Egypt is helping me get over my Morocco Blues…

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The title of this post stands… I’m really not feeling Morocco… ha,ha…

I just wrote a long entry that just got erased…. Yakhrab beytik!

The funny thing is the post was singing Morocco’s praises… After being in Egypt for 9 months, I have a better perspective on how bad is bad.

Case in point, I went to Rabat yesterday, the city that nearly claimed my sanity.  When I lived there I thought it a relatively dirty place.  After 9 months of smelling trash and sewage in Alex, flushing pollution, swimming in beaches with cans and cups floating towards you every which way, washing pollution from my sinuses and walking around piles of trash to get where I need to be, I think I change my mind.  Rabat, is awesome.  Ha, ha….

The same goes for street harassment, it was this sexually and racially motivated trash talk and gestures that drove me to cuss out a random Moroccan man in the streets of Rabat’s old city one day.  While I will say that my skin color worked to my advantage for the most part when I was in Egypt, I still feared Egyptian men because street harassment there seemed to have no bounds.  I noticed a few weeks ago that whenever a man gets close my hand is automatically balled into a fist, no doubt something I picked up while walking home in Alexandria, where young boys literally throw rocks at you, and men try touch you wherever they feel like.  No, I don’t exaggerate, life in Egypt, particularly for a foreign woman is hard.

That is what I was thinking about when I read a blog account of yet another woman sexually assaulted by a mob in Cairo (British journalist, Natasha Smith).  The reactions of friends and classmates ranged from absolute disgust with Egypt and Egyptian men to cautionary accusations of generalization and dehumanization and hypocrisy.  Where do I stand?

This woman’s  story is not surprising.  It’s sad to say, but I would be surprised for this to have happened just about anywhere else in the world except for Egypt.  A previous posts have intimated, sexual harassment in that country is a completely different beast from anything I have encountered anywhere.   Was it every single Egyptian man?  No, of course not.  But there were days when it seemed probably that the majority of men I walked by had something to say to me or about me, whether I liked it or not.  Was I touched all the time?  No, as a matter of fact, for me, touching was only an issue a few times.  Then again, that in and of itself is a problem.  That’s to say nothing of women I know who were touched constantly, accosted, exposed to acts of a disgusting and sexual nature, most of the time in broad daylight I might add.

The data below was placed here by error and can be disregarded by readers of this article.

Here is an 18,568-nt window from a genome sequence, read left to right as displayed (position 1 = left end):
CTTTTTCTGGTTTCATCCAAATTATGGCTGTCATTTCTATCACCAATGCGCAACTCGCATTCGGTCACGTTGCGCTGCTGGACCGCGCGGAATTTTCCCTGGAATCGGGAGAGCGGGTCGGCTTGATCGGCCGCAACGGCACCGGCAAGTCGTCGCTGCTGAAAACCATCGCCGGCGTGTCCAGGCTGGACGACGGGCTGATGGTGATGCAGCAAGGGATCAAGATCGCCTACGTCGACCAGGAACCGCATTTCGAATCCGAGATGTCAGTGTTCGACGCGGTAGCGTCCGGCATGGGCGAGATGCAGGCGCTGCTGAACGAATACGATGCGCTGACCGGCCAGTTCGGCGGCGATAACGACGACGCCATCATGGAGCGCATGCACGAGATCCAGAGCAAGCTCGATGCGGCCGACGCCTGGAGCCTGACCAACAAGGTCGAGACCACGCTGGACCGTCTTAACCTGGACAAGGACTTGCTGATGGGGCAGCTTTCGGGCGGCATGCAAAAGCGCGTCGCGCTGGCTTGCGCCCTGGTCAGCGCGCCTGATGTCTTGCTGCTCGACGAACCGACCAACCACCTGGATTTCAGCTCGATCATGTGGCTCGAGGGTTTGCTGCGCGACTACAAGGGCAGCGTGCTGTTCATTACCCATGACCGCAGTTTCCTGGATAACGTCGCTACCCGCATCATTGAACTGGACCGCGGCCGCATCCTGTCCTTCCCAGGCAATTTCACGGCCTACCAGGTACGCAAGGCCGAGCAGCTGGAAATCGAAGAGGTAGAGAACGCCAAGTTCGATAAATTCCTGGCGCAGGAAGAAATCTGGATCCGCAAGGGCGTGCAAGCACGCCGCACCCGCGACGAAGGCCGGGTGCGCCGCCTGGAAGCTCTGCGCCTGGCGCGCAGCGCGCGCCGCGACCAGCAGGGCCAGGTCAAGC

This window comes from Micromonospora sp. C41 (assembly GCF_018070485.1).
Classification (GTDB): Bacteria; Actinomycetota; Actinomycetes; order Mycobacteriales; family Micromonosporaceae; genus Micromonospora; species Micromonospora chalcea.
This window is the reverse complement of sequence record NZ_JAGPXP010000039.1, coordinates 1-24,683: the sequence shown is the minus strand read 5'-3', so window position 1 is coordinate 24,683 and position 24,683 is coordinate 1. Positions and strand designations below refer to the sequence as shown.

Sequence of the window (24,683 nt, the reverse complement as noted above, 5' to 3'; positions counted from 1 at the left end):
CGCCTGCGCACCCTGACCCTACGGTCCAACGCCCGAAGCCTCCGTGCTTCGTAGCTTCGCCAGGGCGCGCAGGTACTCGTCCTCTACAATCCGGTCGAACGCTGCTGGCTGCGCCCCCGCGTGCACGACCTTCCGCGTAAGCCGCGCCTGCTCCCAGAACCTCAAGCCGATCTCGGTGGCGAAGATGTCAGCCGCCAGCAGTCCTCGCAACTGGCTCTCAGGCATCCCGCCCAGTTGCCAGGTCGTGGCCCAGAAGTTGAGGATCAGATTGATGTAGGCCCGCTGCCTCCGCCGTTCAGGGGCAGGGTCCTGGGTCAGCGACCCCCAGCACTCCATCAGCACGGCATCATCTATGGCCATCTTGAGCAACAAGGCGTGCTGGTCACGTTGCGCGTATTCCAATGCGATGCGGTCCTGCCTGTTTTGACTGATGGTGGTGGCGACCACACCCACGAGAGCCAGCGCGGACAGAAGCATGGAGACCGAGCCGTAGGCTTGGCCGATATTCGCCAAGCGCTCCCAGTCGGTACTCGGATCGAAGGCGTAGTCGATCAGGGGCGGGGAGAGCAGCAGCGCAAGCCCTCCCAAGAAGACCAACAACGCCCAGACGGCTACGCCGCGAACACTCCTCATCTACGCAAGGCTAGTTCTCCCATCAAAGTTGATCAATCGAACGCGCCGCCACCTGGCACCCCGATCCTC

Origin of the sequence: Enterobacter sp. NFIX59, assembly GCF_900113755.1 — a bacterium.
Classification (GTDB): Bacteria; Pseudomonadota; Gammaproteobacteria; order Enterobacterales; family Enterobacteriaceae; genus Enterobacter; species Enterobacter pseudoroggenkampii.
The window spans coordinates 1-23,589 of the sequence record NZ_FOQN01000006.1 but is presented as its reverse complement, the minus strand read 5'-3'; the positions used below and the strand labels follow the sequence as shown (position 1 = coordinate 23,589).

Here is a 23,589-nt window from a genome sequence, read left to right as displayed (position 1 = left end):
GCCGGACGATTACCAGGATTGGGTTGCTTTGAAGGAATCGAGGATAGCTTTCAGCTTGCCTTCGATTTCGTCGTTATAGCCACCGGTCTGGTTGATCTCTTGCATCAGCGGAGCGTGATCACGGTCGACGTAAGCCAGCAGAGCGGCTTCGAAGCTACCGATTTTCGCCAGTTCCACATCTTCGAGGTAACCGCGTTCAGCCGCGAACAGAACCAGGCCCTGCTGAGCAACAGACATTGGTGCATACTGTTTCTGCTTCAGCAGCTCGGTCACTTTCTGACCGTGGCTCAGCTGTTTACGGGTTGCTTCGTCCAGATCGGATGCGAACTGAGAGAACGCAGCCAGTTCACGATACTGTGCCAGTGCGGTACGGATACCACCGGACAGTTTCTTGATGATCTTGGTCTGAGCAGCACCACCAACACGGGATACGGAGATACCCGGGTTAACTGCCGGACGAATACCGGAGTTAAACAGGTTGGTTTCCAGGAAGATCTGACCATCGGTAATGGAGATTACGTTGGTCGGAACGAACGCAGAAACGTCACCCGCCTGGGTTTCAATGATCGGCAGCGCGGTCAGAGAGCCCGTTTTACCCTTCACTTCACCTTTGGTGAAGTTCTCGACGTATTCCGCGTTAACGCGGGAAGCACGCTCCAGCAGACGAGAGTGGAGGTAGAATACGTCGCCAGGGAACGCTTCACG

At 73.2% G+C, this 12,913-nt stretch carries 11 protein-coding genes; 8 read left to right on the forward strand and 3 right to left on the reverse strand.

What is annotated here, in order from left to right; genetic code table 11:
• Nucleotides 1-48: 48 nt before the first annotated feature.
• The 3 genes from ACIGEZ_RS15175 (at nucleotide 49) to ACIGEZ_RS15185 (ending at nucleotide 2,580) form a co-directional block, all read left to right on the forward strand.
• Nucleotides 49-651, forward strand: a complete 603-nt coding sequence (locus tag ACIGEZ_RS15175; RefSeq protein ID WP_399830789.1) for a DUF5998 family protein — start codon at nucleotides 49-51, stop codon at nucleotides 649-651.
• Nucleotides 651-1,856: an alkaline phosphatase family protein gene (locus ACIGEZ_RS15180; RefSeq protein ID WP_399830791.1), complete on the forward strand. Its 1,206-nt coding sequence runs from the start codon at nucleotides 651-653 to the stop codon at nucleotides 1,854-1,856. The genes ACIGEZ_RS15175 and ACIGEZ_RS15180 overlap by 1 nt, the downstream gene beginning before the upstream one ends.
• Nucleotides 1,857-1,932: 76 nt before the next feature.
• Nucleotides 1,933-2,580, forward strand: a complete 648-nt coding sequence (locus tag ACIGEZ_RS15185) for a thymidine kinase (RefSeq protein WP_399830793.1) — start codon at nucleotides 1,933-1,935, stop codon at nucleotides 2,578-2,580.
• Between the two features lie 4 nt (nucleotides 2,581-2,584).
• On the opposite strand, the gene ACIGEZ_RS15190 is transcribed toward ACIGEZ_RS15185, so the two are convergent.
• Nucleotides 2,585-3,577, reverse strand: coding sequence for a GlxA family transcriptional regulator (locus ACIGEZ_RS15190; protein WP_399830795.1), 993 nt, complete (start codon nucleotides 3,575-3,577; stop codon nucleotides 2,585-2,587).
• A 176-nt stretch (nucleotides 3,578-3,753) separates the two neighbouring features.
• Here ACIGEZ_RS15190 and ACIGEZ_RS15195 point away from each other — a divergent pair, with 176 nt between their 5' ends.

Do things like this go on in other countries?  Yes.  But I would bet that the sheer volume of cases and the nature of the actions of the harassers makes sexual harassment in Egypt a uniquely Egyptian beast.  We can blame it on any number of social ills or pressures, unemployment, religious conservatism, social conservatism, the dictatorial regimes that oppressed people for so long.  All of that, to me are just empty excuses.

The crux of the matter is that these men are not penalized or stigmatized for what they do.  They are not made to feel ashamed for behaving like mindless brutes or for looking at women as less than fully human (yes, that’s what I call it when you think it’s ok to yell random obscenities at me for no reason at all, when you think it’s funny or a rite of passage to grab the breasts or crotch of a woman who happens to be walking by you).

Instead, more often than not, excuses are made.  When a man touched me in the street and I yelled at him, people looked at me like I was the crazy one, even after being explained the context.  When my friend cussed out a man in Egyptian Arabic for harassing here, Egyptian women admonished her for her harsh words and had nothing to say for her attacker ( This is especially interesting because they thought that she was Egyptian, her Arabic is THAT good). In short, a good chunk of the female population was most unhelpful.

It’s reactions like these that keep the wheels of harassment turning.  It’s a big blag spot in Egypt’s honor, and people don’t like to talk about it like that, but it is what it is.  Needless to say, I’m not rushing to plan my next visit to Egypt.  But, I do hope that the next time I go there, things attitudes, mindsets, and reactions will have changed for the better.  It’s already a hard place to live without having the scourge of street harassment to contend with.

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